CES 2012: A GLITR Perspective

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The Panasonic exhibit at CES. (CNet News.com photo)

The Panasonic exhibit at CES. (CNet News.com photo)

Okay, it’s been a full week now since I got back from the International Consumer Electronics Show, and I feel like I finally have the perspective to write about this mammoth happening.

First of all, despite its almost ridiculous size, it’s still a trade show, where people who make things meet people who buy those things in large quantities to sell to consumers. That’s the irony in that no “consumers” are allowed in the “Consumer Electronics Show.” You either have to be a consumer electronics maker or a consumer electronics buyer of large quantities. It is, at its heart, a sales and networking deal.

But it’s also just so damn big — nearly 1.9 million net square feet of rented exhibit space (that’s more than 31 football fields), a record 3,100 exhibitors, a record 153,000 attendees (34,000 from outside the United States) — that it attracts worldwide attention.

It’s also the particular business that’s involved. Consumer electronics brings Hollywood and the music industry to your home. So between the size and the nature of the industry, this trade show becomes show biz. This year, you could bump into (or sometimes have to squeeze by) Justin Timberlake, Justin Bieber, Ryan Secrest, LL Cool J, Ludacris, Xzbit, Will.i.am, Kelly Clarkson, 50 Cent, and probably a bunch of others I’m too old and clueless to have heard of. (I had to beg off on a party where I could have met Snooki because I just had too much work to do. My daughter really wanted me to meet Snooki. I was pretty sure I’d rather work.) What’s even cooler than the celebrity glitz is that many of these people are now actually involved in financing and managing the design and sale of consumer electronics. They’re not just spokesbimbos.

Also, Microsoft announced that this would be its last year to have a big glitzy exhibit at the show, and the last year its CEO, Steve Ballmer, would provide the pre-show keynote. Fine, whatever. Apple doesn’t exhibit either, but word is they still send roughly 150 people to the show. And practically every small gadget booth was offering iPad cases, iPhone cases, iPod cases. And every tablet maker on display — and there were literally hundreds of them — was claiming it was a serious competitor to the iPad.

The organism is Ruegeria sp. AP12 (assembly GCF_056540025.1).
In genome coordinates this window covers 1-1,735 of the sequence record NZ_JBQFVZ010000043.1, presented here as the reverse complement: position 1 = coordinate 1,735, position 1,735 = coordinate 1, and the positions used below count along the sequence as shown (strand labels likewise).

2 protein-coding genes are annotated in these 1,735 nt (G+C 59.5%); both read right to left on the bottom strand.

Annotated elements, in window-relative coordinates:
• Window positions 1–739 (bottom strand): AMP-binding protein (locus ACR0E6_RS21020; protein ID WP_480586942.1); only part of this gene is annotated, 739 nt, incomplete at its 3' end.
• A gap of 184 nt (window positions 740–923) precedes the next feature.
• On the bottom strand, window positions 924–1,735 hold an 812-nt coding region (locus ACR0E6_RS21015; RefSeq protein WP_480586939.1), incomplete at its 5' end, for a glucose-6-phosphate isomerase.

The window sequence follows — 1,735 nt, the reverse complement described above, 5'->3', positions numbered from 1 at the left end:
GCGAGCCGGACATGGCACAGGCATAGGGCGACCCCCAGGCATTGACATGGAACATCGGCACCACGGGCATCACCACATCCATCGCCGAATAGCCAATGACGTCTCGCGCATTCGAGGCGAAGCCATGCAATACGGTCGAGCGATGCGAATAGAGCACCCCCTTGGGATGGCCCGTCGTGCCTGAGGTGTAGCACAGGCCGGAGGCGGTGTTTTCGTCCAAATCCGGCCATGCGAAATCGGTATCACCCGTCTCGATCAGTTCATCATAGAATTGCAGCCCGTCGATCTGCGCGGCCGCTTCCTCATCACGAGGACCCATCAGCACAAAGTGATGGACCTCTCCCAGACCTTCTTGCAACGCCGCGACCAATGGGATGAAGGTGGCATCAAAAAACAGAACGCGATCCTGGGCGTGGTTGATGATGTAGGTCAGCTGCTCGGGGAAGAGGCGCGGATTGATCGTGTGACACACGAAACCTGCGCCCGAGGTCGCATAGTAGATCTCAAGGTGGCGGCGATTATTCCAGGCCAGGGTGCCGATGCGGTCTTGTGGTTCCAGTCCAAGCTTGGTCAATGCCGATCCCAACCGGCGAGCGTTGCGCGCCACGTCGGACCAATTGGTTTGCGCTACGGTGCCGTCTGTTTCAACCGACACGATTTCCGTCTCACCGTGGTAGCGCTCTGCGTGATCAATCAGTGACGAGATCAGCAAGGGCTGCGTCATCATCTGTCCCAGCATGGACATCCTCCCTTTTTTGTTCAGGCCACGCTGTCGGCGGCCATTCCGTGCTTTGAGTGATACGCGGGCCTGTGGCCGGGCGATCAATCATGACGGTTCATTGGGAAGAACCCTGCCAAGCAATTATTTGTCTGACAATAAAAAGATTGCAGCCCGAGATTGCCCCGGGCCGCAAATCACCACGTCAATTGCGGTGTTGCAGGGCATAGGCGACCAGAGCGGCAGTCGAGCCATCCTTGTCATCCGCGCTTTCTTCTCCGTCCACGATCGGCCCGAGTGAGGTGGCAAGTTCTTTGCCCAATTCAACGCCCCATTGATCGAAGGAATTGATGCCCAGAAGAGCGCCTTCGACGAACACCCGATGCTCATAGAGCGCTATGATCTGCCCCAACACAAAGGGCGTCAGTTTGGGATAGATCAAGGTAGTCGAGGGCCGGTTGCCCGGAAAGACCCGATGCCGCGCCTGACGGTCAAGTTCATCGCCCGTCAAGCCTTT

So obviously, Apple is still “at CES,” even though, strictly speaking, it isn’t. It’s going to be the same for Microsoft. This fall, Microsoft will probably be rolling out its Windows 8 operating system. (They gave us peeks at CES and it looks really cool, the interface is amazing.) Intel, HP, Lenovo and a ton of people involved in the PC industry, for instance, will be rolling out their Windows 8 powered PCs at CES 2013. So yeah, Microsoft will be around. Ditto Microsoft Phone, should that technology actually take off.

Other folks point out the “flops” associated with technology introduced at CES — netbooks, 3-D television, etc.

Well, for every netbook, I’ll counter with a VCR, a CD, Blu-Ray, or any of the other now-ubiquitous technologies rolled out at CES. Needless to say, with more than 20,000 new devices introduced at CES this year, a fair number will turn out to be clunkers.

The other thing is the now-ubiquity of consumer electronics, in everything from cars to refrigerators.

My favorite exhibit on that score was probably Visteon, which showed off an instrument panel made up entirely of video screens. But in view of federal warnings about distracted driving, its displays and functions were markedly different when the car sensed little traffic around (think the M-5 freeway through Farmington at 2 p.m. on a Sunday) vs. times with lots of traffic when you really have to be on your game behind the wheel (think I-696 at 5:30 p.m. weekdays). During times of “low driver demand,” the display would actually read you incoming text messages and invite you to respond. During times of “high driver demand,” the display wouldn’t even tell you you’d received a text. Pay attention to the road, there, bub. Really cool.